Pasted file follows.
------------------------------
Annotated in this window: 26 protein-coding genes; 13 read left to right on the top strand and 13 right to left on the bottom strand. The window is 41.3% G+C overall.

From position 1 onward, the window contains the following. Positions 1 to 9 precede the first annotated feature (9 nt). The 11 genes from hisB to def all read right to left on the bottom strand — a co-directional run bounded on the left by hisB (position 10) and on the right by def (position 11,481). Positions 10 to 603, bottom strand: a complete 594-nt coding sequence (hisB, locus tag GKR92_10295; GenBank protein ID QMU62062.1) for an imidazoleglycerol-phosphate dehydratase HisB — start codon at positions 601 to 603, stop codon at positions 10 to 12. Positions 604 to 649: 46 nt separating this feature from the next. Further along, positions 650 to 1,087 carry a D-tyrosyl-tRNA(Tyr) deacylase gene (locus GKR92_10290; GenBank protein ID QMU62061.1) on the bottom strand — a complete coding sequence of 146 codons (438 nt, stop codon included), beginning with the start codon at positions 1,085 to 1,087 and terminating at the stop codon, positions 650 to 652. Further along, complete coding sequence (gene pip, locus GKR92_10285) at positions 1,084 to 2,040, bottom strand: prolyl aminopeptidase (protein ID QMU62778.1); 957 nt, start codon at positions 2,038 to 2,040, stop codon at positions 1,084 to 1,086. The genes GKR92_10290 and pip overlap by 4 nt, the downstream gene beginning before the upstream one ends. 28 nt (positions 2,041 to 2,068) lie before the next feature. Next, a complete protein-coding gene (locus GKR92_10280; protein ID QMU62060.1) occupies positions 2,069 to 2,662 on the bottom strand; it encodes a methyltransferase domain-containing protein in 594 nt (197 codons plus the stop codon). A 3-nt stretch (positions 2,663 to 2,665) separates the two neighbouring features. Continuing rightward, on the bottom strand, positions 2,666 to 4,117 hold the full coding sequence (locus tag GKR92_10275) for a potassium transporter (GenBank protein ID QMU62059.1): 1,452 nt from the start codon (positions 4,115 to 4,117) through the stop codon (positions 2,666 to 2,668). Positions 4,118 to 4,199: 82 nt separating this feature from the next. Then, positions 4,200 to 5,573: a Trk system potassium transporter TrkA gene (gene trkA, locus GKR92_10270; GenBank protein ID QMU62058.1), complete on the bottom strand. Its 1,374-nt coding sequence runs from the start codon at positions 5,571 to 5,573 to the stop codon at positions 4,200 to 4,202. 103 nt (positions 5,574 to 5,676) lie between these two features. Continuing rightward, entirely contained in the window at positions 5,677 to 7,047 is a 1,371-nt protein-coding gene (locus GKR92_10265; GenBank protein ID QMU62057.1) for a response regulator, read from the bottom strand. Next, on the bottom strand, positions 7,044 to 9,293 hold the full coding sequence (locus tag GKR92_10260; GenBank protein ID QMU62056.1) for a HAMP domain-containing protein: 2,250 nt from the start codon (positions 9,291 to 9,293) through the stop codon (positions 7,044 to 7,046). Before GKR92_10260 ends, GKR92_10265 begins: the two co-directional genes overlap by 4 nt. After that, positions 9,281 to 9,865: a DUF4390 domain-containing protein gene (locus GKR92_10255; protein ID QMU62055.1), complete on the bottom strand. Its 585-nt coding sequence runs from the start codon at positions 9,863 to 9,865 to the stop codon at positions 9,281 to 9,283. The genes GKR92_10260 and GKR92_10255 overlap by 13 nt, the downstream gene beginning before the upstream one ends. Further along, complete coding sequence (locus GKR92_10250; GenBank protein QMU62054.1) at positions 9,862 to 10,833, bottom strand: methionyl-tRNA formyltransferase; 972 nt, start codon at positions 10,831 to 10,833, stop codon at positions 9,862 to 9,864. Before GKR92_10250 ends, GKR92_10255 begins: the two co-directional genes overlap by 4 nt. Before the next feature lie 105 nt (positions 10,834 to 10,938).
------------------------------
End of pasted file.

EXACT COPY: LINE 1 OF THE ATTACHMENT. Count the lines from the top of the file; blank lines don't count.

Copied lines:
Annotated in this window: 26 protein-coding genes; 13 read left to right on the top strand and 13 right to left on the bottom strand. The window is 41.3% G+C overall.